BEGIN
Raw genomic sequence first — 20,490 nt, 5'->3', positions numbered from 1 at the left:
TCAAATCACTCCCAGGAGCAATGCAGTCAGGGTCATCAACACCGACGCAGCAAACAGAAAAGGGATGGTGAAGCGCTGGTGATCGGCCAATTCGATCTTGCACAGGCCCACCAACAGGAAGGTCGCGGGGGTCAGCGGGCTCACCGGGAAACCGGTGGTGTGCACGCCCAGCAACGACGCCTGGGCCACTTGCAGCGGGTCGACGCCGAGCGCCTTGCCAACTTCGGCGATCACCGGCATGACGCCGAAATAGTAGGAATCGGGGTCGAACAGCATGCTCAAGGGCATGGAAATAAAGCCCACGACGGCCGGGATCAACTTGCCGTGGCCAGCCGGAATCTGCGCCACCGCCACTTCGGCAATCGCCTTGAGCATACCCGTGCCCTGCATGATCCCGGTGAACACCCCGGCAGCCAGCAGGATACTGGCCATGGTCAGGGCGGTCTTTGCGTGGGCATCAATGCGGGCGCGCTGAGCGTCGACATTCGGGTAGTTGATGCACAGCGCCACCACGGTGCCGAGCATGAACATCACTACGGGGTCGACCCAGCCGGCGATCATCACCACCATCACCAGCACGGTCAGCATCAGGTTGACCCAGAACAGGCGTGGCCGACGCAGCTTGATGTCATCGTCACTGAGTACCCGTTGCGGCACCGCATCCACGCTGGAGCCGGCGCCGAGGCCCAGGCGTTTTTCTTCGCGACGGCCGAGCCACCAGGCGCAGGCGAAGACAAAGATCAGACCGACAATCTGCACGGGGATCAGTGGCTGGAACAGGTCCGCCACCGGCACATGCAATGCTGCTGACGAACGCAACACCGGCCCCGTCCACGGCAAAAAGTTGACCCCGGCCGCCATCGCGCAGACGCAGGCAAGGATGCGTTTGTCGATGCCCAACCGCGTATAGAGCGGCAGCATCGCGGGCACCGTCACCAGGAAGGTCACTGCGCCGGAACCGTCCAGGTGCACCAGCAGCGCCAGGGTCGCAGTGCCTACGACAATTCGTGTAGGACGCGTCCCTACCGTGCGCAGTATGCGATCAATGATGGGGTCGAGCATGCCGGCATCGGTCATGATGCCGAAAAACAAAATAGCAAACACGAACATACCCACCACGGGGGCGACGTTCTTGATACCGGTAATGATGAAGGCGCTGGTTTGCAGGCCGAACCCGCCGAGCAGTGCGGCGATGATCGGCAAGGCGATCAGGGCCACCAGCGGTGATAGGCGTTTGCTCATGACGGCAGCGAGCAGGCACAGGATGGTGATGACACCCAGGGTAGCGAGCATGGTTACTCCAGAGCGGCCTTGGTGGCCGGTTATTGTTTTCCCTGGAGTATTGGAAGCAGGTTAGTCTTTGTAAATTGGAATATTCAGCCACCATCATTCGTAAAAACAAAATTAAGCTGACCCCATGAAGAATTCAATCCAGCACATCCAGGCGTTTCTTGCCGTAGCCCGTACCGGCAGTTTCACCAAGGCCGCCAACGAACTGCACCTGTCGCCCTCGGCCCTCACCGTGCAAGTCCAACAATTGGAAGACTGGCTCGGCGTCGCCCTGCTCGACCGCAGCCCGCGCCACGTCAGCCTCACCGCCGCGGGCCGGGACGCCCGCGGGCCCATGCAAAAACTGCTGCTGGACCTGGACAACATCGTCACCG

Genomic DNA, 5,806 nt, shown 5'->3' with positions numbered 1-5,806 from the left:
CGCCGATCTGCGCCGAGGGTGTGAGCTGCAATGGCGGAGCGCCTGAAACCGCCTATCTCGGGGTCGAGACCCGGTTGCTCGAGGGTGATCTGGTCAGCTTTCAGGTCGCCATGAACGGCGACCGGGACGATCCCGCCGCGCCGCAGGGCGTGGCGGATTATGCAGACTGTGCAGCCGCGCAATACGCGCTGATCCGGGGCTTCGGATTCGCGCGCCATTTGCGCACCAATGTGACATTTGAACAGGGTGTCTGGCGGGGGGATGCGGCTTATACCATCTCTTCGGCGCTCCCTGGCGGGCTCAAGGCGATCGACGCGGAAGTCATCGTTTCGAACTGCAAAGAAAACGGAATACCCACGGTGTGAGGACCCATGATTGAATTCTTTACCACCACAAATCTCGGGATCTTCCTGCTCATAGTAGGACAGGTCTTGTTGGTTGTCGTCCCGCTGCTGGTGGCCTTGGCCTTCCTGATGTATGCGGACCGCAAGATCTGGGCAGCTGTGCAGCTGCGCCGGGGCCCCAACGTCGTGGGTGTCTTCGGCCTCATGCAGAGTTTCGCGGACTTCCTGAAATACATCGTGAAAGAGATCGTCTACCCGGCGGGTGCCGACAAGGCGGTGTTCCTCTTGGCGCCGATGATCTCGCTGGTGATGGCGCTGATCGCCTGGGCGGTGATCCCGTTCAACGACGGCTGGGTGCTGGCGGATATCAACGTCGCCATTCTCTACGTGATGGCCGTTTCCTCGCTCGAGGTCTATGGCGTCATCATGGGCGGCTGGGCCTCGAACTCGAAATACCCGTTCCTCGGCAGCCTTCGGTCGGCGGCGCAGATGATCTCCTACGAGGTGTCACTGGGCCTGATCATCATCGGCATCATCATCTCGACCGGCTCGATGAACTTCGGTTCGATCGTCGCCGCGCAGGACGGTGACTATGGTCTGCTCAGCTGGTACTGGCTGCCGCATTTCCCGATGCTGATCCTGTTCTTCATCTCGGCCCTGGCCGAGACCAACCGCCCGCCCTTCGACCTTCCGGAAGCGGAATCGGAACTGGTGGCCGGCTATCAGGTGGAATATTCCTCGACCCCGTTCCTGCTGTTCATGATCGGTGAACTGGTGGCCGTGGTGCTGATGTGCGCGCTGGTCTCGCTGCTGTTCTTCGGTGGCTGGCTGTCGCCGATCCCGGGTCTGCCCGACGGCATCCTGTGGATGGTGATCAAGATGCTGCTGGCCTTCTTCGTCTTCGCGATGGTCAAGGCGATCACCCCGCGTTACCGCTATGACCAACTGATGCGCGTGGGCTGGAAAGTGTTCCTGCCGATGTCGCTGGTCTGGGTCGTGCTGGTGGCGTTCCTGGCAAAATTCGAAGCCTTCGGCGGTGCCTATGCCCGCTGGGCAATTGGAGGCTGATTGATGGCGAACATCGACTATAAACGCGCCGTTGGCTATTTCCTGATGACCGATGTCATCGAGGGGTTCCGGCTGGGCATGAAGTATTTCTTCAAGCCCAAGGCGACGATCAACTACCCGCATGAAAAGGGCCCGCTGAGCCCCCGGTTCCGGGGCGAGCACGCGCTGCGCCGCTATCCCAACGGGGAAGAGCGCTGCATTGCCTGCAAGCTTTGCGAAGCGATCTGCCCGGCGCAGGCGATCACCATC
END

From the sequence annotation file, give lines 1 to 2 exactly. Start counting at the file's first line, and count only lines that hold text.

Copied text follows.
Raw genomic sequence first — 20,490 nt, 5'->3', positions numbered from 1 at the left:
TCAAATCACTCCCAGGAGCAATGCAGTCAGGGTCATCAACACCGACGCAGCAAACAGAAAAGGGATGGTGAAGCGCTGGTGATCGGCCAATTCGATCTTGCACAGGCCCACCAACAGGAAGGTCGCGGGGGTCAGCGGGCTCACCGGGAAACCGGTGGTGTGCACGCCCAGCAACGACGCCTGGGCCACTTGCAGCGGGTCGACGCCGAGCGCCTTGCCAACTTCGGCGATCACCGGCATGACGCCGAAATAGTAGGAATCGGGGTCGAACAGCATGCTCAAGGGCATGGAAATAAAGCCCACGACGGCCGGGATCAACTTGCCGTGGCCAGCCGGAATCTGCGCCACCGCCACTTCGGCAATCGCCTTGAGCATACCCGTGCCCTGCATGATCCCGGTGAACACCCCGGCAGCCAGCAGGATACTGGCCATGGTCAGGGCGGTCTTTGCGTGGGCATCAATGCGGGCGCGCTGAGCGTCGACATTCGGGTAGTTGATGCACAGCGCCACCACGGTGCCGAGCATGAACATCACTACGGGGTCGACCCAGCCGGCGATCATCACCACCATCACCAGCACGGTCAGCATCAGGTTGACCCAGAACAGGCGTGGCCGACGCAGCTTGATGTCATCGTCACTGAGTACCCGTTGCGGCACCGCATCCACGCTGGAGCCGGCGCCGAGGCCCAGGCGTTTTTCTTCGCGACGGCCGAGCCACCAGGCGCAGGCGAAGACAAAGATCAGACCGACAATCTGCACGGGGATCAGTGGCTGGAACAGGTCCGCCACCGGCACATGCAATGCTGCTGACGAACGCAACACCGGCCCCGTCCACGGCAAAAAGTTGACCCCGGCCGCCATCGCGCAGACGCAGGCAAGGATGCGTTTGTCGATGCCCAACCGCGTATAGAGCGGCAGCATCGCGGGCACCGTCACCAGGAAGGTCACTGCGCCGGAACCGTCCAGGTGCACCAGCAGCGCCAGGGTCGCAGTGCCTACGACAATTCGTGTAGGACGCGTCCCTACCGTGCGCAGTATGCGATCAATGATGGGGTCGAGCATGCCGGCATCGGTCATGATGCCGAAAAACAAAATAGCAAACACGAACATACCCACCACGGGGGCGACGTTCTTGATACCGGTAATGATGAAGGCGCTGGTTTGCAGGCCGAACCCGCCGAGCAGTGCGGCGATGATCGGCAAGGCGATCAGGGCCACCAGCGGTGATAGGCGTTTGCTCATGACGGCAGCGAGCAGGCACAGGATGGTGATGACACCCAGGGTAGCGAGCATGGTTACTCCAGAGCGGCCTTGGTGGCCGGTTATTGTTTTCCCTGGAGTATTGGAAGCAGGTTAGTCTTTGTAAATTGGAATATTCAGCCACCATCATTCGTAAAAACAAAATTAAGCTGACCCCATGAAGAATTCAATCCAGCACATCCAGGCGTTTCTTGCCGTAGCCCGTACCGGCAGTTTCACCAAGGCCGCCAACGAACTGCACCTGTCGCCCTCGGCCCTCACCGTGCAAGTCCAACAATTGGAAGACTGGCTCGGCGTCGCCCTGCTCGACCGCAGCCCGCGCCACGTCAGCCTCACCGCCGCGGGCCGGGACGCCCGCGGGCCCATGCAAAAACTGCTGCTGGACCTGGACAACATCGTCACCG